​Tasty Worms Flock Tips – No Bored Chickens!

Dec 28th 2016

We all know that feeling. Bored, bored…bored. The same ol’ same old. Mental stimulation is an important element that keeps us inquisitive, motivated and happy. Our feisty chickens require quite a bit of brain boosting activities to keep them engaged as well. Chickens display high energy and curiosity, and they will spend their days kicking up their own activities to keep busy and inspired.

If you live in a zone that brings forage-limiting cold, ice and snow, you know that coop fever can be a real downer for the flock. Here are a few tips and tricks to keep your chickens motivated and chipper!


There is a heck of a lot going on inside those feathered heads. Chickens possess an amazing intellectual capacity that rivals the intelligence of primates, parrots and dolphins. This kind of mind power means that your chickens need an enriched environment in order to prevent emotional stress and to maintain good health. Busy birds are happy birds and daily activity boosts their immune systems, prevents behavioral problems (from feather picking to aggression), and ensures that you are giving the birds the best tools to live the “good” life.

Coop enrichment is simple! You just need to provide the toys and resources that chickens can use to engage in normal behavior (bathing, roosting, foraging), develop social structure and relationships, and provide novelties to challenge their thinking skills. Chickens are active hunter/gatherers that spend their days engaging in rustling up goodies, socializing, grooming and exploring. So don’t forget to set up your comfy folding chair – chicken culture and language is fascinating – you won’t want to miss any of the action.

Here are some findings that bird behavioral researchers have uncovered. Chickens are brainy fowl that are able to deceive others, plan for the future and more…


• Exhibit willpower and self-control.

• Can complete complex tasks that require logic/reasoning (including building on learning, knowledge transfer from past situations to future events and creative thought). The Chicken Challenge: What Contemporary Studies of Fowl Mean for Science and Ethics, reveals that“beyond their sophisticated communication, behavioral flexibility and sensitivity to the attentional state of others, fowl and domestic chickens have also been shown to perform a number of other reputedly cognitively complex capabilities, such as transitive inference and social learning.”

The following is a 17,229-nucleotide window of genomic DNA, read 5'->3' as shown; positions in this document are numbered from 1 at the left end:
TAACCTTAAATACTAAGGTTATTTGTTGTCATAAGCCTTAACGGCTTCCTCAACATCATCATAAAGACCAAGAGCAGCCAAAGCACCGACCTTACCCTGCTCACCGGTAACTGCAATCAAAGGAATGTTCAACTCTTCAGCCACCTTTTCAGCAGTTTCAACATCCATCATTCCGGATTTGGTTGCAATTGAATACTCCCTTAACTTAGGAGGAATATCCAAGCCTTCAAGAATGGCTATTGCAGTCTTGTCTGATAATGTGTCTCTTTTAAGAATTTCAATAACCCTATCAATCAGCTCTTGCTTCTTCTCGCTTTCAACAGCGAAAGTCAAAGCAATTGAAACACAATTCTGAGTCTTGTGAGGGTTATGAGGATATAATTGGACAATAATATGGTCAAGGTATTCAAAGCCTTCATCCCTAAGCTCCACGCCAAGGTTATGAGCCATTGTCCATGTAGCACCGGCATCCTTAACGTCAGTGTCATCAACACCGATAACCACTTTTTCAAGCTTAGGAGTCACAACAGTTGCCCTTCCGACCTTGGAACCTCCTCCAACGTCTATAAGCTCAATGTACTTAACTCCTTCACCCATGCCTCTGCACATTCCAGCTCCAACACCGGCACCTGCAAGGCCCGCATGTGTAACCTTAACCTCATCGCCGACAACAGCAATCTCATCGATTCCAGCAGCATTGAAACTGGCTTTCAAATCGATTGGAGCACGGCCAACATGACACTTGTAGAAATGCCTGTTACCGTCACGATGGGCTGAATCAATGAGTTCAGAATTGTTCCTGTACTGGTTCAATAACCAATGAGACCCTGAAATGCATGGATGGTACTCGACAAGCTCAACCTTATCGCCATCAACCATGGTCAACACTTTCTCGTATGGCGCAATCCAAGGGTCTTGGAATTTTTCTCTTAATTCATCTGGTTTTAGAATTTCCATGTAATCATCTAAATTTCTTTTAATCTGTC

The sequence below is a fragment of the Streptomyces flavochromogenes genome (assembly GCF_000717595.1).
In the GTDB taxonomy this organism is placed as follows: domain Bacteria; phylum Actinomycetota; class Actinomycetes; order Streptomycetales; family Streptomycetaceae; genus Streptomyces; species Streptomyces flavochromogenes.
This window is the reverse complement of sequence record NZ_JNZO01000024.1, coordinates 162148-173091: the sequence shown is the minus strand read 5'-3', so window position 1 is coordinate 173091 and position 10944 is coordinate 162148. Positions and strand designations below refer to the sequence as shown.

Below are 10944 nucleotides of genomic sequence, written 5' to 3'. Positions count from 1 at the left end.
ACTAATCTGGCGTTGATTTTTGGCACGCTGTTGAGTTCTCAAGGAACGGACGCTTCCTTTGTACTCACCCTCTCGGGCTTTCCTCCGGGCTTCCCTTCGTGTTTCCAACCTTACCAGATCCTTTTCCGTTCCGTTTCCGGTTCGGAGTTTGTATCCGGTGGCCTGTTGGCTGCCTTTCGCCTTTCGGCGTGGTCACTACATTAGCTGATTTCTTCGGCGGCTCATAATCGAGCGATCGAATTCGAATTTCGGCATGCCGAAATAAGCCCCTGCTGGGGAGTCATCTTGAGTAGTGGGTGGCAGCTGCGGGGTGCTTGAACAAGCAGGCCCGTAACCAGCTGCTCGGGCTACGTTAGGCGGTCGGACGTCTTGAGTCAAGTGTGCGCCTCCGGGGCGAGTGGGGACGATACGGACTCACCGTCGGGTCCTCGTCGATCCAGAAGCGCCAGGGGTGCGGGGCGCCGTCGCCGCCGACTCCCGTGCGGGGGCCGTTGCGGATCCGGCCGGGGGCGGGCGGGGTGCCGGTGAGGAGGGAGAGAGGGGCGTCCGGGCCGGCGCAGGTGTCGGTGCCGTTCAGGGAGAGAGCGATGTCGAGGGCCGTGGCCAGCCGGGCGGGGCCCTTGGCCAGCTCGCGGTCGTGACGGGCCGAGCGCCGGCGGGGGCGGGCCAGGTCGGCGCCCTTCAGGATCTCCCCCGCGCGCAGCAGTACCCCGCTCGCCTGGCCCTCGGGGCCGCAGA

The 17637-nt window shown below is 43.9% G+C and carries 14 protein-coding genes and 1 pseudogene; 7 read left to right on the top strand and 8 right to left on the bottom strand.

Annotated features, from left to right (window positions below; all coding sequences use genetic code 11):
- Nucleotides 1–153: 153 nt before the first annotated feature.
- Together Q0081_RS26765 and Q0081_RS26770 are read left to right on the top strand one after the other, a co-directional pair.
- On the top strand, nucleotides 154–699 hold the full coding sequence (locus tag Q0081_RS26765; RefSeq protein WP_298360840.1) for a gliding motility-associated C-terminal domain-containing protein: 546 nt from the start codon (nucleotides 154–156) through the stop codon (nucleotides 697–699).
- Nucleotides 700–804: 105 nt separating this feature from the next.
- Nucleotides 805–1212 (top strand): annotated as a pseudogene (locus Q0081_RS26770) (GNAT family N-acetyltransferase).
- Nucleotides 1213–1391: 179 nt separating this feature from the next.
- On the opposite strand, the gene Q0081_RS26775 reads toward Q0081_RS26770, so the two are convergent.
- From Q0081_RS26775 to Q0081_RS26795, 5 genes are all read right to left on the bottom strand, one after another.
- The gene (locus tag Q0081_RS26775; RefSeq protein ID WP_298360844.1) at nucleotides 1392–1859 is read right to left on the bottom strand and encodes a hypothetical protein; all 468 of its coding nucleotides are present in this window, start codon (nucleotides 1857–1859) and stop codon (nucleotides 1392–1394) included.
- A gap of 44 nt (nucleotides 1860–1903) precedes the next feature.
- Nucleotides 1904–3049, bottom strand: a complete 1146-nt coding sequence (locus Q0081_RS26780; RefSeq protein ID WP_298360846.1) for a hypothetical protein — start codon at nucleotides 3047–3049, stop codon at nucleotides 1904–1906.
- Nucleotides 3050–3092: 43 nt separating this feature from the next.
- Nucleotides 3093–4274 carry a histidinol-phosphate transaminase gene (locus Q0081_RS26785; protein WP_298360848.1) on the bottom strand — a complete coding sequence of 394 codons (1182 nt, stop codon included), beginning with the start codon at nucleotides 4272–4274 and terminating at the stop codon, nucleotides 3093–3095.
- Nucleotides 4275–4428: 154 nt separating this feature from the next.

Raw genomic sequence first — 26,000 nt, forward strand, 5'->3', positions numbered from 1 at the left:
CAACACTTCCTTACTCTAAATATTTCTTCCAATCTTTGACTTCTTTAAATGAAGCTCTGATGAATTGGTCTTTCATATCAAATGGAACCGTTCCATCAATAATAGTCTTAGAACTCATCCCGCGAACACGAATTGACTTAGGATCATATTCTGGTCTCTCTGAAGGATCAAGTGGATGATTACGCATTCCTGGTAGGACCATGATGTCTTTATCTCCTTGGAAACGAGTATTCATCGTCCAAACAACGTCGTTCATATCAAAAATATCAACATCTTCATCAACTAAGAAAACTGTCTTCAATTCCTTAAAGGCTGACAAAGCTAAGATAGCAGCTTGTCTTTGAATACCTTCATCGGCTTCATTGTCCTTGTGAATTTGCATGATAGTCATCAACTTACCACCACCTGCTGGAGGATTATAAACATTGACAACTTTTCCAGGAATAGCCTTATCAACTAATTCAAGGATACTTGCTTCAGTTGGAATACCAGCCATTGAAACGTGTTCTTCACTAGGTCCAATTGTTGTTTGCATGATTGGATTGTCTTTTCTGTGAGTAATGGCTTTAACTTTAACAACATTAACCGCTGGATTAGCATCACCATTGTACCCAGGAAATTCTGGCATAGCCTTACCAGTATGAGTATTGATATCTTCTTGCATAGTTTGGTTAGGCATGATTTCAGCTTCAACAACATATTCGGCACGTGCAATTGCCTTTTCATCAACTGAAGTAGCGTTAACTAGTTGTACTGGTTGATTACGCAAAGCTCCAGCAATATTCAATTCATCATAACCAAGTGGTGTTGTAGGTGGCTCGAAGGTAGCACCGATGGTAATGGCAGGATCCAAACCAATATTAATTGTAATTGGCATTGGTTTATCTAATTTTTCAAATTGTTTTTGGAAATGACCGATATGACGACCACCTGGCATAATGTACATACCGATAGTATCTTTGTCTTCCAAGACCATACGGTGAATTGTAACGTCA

• Recognize themselves in reflections, handle abstract thought – language and symbolic meaning. These birds exhibit a complex language that has only been seen in other bird species, prairie dogs, dolphins/whales and some primates. Chickens readily learn the behaviors and language of other animals and their “communication is not simply reflexive, but is responsive to relevant social and environmental factors.” Grandma was right - you really can talk to your chickens!

• Engage in reflective self-assessment with the ability to compare themselves to others (“Harold’s tail isn’t as grand as mine.”). Chickens even “demonstrate an awareness of themselves as separate from others; can recognize particular individuals and appreciate their standing with respect to those individuals; and show an awareness of the attentional states of their fellow fowl.”

• Analyze another’s actions and behaviors, pass judgment and act with deliberation 

• Pass down knowledge and skills through generations (social learning, observational learning and hierarchical learning in which chickens watch and gain knowledge from older or higher ranking individuals). 

What the science means

Chickens are really smart. Good flock husbandry entails providing them with fun things to do. Rainy day doldrums and long winter blues can be given the boot with these easy tips:

• Scatter Tasty Worms Mealworms and Tasty Grubs (black soldier fly larvae) around the floor of the coop. Add in–the-shell black oil sunflower seeds, dried cranberries, raisins and shelled nuts. Variety is important as chickens naturally choose to eat an assortment of foods when they forage. The birds will keep the litter sifted and they will expend that extra energy jostling and scratching up every last tidbit.

• Hang kale, collards, dandelion and dark green lettuce for the chickens to enjoy a swinging salad bar. Trim some pesticide-free grass and feed that fresh – the chickens will thank you.

• Cut an apple in half and let the gang pick away. They will leave a perfectly chiseled peel behind!

• Provide a deep tray filled with garden dirt for the chickens to bathe in. Toss in some black oil sunflower seeds. The chickens will scratch in the dirt for the seeds and they will love the sprouts as the seeds germinate.

Stay tuned for more Tasty Worms Flock Tips. 

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